Monday, July 09, 2007
Friday, July 06, 2007
Open Thread Friday. You choose the topic.
One possible topic is your favorite song with a Bo Diddley Beat. Scott Johnson of Powerline chose "Don't Doubt Yourself, Babe" by the Byrds. I listened to it yesterday and it is quite good.
My all-time favorite is "Don't Doubt Yourself, Babe" as performed by the Byrds, written by Jackie DeShannon. It's on the Byrds' first album, "Mr. Tambourine Man." Just a great song. I think the Byrds were paying her back for her support of the group while they were getting off the ground, so to speak, but it's one of the highlights of an album that is really full of highlights. Lemme know what you think. Adding the Bo Diddley beat to the song was inspired.
Thursday, July 05, 2007
Today we will have a couple of quick takes for this post-holiday Thursday.
First, I discovered another song with the Bo Diddley beat, "Mr. Brownstone" by Guns 'n Roses.
Secondly, both Daniel Pipes and Powerline complain about top female presidential aides wearing makeshift hijabs to the Islamic Center of Washington.
Does it make a difference if, in addition to the hijab, Assistant to the President for Homeland Security and Counterterrorism Frances Townsend is possibly wearing a cross and showing cleavage?
Tuesday, July 03, 2007
New invention uses GPS to help blind people navigate.
For the record, I already invented this in a bar in Excelsior, Minnesota (should have been "Eureka, MN") six months ago. And I have witnesses.
Friday, June 29, 2007
Thursday, June 28, 2007
In response to this post, I was asked whether the Winter Games were ever reinstated. Well, the problem was that the principal conflated two things. For years, the choir nerds (including yours truly for a couple years) would go around on Valentine's Day and deliver singing telegrams. The Winter Games, or Snow Daze, just happened to fall during February 14 that year. Choir nerds were not the ones throwing tennis balls and tins. In fact, we were in a concert during the incident that inspired the cancellation.
The Valentine's Day telegrams actually were scheduled for two days. But because of the one-day cancellation, half of the people didn't get what they paid for.
Did the principal relent? No. First it was a couple of choir nerds (not me) meeting politely with him. Then it was time for Plan B. I brought out the headband and urged the Student Senate to support the sit-in. Here is a picture of the whole thing, including a blurry one of my Jim McMahon headband.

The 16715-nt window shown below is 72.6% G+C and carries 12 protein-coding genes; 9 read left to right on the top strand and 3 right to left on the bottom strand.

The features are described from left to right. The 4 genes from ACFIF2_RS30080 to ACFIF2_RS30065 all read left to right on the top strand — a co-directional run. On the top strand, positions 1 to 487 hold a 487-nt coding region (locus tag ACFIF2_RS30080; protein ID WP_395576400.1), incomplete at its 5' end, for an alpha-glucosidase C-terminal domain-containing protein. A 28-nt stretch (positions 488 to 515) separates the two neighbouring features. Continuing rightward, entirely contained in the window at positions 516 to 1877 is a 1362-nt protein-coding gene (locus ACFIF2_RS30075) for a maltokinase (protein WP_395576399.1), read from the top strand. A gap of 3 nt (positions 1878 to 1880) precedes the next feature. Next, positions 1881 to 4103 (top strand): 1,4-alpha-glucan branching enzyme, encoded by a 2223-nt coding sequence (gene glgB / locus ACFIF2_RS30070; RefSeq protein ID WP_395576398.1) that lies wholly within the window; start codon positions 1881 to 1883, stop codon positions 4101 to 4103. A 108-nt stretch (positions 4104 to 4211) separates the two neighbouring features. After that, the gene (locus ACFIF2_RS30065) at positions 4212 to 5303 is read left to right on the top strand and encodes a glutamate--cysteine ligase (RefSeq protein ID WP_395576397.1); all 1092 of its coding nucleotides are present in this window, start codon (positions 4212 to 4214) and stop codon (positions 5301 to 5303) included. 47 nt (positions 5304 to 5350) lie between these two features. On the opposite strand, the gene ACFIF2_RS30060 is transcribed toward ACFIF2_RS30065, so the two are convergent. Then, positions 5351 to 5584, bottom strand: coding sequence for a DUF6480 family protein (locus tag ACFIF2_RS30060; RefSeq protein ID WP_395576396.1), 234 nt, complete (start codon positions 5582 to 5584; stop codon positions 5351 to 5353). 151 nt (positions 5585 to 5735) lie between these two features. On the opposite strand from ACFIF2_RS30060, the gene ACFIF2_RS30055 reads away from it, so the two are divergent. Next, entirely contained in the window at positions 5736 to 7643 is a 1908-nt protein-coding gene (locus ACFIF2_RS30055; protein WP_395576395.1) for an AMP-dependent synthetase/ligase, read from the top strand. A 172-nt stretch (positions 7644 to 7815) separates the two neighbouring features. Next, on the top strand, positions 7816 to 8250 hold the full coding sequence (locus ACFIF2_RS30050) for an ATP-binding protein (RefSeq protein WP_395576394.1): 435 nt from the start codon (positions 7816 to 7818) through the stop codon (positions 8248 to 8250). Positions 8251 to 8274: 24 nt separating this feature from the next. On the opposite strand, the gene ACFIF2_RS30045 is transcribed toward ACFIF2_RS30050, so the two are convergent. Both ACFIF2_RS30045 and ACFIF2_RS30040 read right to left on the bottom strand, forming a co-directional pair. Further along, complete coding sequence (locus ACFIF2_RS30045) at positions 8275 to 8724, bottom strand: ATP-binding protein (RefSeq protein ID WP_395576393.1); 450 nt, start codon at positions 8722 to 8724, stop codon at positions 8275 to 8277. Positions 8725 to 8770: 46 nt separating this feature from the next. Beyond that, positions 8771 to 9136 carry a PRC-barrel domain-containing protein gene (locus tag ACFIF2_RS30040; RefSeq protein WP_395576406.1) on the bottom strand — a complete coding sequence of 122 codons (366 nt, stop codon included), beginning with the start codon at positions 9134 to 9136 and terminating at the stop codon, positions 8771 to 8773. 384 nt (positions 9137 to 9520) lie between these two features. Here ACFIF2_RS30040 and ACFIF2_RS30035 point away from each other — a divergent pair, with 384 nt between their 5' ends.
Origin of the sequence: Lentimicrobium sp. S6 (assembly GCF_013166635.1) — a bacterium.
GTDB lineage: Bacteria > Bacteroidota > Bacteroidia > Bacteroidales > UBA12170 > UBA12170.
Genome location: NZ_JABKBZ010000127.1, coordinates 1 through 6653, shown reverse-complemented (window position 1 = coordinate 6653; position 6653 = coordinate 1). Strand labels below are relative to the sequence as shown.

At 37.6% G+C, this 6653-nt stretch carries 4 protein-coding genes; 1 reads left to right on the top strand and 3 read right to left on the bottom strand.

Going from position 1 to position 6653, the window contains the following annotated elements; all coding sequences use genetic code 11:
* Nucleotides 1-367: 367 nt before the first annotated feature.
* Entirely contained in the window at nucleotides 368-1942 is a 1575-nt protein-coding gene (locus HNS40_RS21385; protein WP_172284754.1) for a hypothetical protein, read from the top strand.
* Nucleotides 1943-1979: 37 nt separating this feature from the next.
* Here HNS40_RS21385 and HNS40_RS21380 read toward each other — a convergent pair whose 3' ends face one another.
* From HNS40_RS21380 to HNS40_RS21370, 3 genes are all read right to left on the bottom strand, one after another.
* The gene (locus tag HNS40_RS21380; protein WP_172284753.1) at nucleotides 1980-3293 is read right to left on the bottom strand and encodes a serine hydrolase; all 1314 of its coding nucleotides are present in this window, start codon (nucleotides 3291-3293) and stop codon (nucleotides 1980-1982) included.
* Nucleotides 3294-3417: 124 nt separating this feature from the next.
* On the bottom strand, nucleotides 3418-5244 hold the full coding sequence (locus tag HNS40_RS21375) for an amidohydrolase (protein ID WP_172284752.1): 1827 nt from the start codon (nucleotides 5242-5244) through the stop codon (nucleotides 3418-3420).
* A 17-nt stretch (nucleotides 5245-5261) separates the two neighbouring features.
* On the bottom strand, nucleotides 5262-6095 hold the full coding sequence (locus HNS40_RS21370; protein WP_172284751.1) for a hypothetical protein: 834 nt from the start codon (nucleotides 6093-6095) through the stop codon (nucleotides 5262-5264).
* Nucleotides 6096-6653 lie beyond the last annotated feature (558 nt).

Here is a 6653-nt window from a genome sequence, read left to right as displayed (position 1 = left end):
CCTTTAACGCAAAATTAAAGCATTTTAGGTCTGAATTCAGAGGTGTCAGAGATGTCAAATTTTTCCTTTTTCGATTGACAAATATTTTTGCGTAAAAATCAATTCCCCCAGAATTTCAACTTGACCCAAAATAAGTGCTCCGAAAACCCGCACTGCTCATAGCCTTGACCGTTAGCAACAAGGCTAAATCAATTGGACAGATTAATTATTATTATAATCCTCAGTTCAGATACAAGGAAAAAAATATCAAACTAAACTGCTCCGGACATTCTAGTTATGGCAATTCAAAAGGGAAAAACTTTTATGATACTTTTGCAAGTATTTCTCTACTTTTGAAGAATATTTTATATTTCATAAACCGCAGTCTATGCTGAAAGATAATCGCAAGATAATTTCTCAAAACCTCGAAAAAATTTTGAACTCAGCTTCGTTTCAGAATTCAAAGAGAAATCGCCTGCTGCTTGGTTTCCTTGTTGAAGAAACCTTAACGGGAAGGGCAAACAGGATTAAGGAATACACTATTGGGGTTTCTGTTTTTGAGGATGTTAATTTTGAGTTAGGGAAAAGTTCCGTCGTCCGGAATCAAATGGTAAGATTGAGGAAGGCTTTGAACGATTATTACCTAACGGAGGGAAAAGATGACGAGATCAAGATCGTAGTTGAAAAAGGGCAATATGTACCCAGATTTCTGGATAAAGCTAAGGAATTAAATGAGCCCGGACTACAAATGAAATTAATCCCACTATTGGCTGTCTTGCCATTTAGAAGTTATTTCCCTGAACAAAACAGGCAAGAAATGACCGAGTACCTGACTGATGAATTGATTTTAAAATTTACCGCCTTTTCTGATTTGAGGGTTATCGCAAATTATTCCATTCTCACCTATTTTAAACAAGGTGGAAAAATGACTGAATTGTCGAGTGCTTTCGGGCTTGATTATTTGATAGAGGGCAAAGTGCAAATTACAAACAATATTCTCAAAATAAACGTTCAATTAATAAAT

Labels: First Amendment
Wednesday, June 27, 2007
The Supreme Court has now ruled in the "Bong Hits 4 Jesus" case. I have no legal insights, just a couple memories from my youth.
There was one guy in my high school (now a lawyer) who wore a shirt that proclaimed, "Fighting for Peace is Like F----g for Virginity" (expletive deleted). I am not sure if any teacher/administrator noticed, let alone disciplined him for it.
My other memory is of a sit-in we held on my senior year. Hopkins High School was designed like a shopping mall (originally nicknamed "Ridgedale II") without escalators. We staged the sit-in in the common "mall" area - an odd choice given that we weren't disrupting anything. My silent protest was to wear a headband with the principal's name on it (in 1986, an obvious homage to quarterback Jim McMahon). What were we protesting? The principal cancelled our Valentines/Winter Games festivities because of a tennis ball and chewing tobacco tin fight in the mall area on the previous day. What can I say? We had a weird school.
Labels: First Amendment
Tuesday, June 26, 2007
In the debate over federal funding of embryonic stem cell research, individuals sometimes wrongly refer to a "ban" on such research. Actually, it is a ban on federal funding of stem cell lines created after a certain date in 2001.
To be fair, we should apply the same scrutiny to a claimed "ban" on bottled water in San Francisco. Read this story (excerpted below) and decide for yourself.